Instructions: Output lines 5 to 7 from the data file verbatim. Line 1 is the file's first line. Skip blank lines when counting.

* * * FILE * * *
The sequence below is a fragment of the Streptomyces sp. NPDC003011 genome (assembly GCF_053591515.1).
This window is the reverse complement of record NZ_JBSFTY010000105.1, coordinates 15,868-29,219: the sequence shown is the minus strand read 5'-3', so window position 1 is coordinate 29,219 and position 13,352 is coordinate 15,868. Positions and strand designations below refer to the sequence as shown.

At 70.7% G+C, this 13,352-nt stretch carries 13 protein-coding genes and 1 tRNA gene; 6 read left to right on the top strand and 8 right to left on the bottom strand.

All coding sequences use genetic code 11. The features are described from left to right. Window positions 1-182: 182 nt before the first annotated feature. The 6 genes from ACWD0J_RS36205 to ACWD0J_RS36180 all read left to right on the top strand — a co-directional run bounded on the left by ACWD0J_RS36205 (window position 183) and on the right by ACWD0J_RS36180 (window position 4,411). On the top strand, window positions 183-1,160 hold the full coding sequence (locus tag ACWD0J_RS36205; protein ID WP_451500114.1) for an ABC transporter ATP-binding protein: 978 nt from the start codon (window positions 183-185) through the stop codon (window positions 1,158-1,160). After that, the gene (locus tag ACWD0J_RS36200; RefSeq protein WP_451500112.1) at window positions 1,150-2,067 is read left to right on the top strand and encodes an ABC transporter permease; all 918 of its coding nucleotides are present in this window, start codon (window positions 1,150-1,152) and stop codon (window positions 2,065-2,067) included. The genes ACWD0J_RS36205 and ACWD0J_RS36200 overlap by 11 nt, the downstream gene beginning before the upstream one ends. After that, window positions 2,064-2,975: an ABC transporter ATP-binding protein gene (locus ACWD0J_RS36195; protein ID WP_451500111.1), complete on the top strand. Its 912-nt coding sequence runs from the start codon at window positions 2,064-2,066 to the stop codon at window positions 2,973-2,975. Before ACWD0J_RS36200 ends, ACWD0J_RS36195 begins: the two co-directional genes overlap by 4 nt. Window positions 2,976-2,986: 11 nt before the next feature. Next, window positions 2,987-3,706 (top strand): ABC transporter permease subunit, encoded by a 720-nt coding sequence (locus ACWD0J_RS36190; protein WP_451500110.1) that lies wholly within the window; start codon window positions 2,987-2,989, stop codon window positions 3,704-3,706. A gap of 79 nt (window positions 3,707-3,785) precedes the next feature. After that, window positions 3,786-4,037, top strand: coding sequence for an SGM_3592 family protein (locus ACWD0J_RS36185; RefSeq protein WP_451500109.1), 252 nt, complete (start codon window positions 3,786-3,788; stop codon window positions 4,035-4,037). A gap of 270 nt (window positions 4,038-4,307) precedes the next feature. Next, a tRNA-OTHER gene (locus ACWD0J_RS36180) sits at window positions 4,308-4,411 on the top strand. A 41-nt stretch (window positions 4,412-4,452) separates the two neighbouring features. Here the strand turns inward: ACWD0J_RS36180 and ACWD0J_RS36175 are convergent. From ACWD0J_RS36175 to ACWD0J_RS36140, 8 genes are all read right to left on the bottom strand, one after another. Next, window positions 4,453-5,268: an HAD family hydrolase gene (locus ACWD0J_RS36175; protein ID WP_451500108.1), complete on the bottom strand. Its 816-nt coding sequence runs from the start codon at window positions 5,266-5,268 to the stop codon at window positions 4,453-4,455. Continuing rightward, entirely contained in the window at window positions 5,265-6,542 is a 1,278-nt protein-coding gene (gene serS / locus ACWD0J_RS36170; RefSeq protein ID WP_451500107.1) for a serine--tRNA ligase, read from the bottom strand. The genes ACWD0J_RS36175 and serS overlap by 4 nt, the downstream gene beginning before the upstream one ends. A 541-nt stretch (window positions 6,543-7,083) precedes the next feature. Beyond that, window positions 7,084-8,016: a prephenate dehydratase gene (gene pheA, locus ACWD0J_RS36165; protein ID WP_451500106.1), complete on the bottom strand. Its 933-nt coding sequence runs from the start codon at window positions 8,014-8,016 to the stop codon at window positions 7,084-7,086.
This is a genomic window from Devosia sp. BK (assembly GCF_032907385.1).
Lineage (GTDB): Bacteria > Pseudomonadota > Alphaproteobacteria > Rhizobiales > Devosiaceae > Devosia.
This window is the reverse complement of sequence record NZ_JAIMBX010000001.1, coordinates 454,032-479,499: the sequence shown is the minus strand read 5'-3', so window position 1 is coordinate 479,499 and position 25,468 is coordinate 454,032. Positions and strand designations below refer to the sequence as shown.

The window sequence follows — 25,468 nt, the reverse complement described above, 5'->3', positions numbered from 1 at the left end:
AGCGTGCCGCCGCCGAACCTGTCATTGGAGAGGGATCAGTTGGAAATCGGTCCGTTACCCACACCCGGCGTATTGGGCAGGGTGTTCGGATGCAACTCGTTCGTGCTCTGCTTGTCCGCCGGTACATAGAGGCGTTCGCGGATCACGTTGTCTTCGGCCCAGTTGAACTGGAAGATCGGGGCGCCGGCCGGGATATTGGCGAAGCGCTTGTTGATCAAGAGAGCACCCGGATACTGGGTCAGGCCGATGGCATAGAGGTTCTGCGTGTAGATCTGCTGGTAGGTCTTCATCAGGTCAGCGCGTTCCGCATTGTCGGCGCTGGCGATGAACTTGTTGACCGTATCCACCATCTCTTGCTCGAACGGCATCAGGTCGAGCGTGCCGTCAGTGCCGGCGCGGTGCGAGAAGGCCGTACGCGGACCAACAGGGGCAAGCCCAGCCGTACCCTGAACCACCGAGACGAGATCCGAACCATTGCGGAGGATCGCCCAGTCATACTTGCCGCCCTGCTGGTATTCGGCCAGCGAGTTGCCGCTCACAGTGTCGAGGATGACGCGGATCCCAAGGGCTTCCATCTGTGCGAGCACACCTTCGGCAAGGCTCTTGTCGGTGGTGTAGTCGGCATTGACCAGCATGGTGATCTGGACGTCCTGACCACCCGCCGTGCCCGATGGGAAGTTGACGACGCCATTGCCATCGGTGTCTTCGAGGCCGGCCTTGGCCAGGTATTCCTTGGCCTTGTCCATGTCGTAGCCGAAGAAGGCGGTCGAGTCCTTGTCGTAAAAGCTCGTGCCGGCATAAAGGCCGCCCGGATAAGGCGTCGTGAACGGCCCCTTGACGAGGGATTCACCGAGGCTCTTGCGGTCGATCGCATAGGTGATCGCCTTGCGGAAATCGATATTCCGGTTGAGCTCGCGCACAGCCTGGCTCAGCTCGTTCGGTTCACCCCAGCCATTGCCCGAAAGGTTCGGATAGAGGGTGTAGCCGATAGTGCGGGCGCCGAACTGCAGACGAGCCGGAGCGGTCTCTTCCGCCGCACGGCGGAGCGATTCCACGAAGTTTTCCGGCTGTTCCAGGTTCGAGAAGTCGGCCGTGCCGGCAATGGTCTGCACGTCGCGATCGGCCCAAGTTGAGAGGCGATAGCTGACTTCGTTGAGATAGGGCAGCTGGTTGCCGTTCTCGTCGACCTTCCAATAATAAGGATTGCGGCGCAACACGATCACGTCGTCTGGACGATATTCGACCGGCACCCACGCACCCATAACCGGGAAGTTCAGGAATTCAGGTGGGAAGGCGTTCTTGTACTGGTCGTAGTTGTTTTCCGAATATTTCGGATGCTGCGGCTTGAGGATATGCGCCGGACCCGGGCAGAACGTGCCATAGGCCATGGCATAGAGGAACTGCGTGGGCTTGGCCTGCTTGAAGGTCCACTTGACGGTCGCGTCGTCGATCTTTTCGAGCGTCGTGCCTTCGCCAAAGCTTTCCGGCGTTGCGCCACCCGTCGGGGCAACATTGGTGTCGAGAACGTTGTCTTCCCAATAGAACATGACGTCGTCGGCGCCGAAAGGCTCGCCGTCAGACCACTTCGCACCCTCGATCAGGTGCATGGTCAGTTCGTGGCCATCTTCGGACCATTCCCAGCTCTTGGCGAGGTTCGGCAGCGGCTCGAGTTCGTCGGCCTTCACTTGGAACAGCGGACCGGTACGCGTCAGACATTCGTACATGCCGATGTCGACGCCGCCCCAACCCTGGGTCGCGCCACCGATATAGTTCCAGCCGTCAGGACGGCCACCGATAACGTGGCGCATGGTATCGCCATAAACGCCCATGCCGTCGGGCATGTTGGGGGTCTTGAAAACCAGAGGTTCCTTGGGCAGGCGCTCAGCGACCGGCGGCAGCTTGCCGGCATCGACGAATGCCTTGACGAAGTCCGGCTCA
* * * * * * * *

This is a genomic window from Devosia sp. BK (assembly GCF_032907385.1).
Lineage (GTDB): Bacteria > Pseudomonadota > Alphaproteobacteria > Rhizobiales > Devosiaceae > Devosia.
This window is the reverse complement of sequence record NZ_JAIMBX010000001.1, coordinates 454,032-479,499: the sequence shown is the minus strand read 5'-3', so window position 1 is coordinate 479,499 and position 25,468 is coordinate 454,032. Positions and strand designations below refer to the sequence as shown.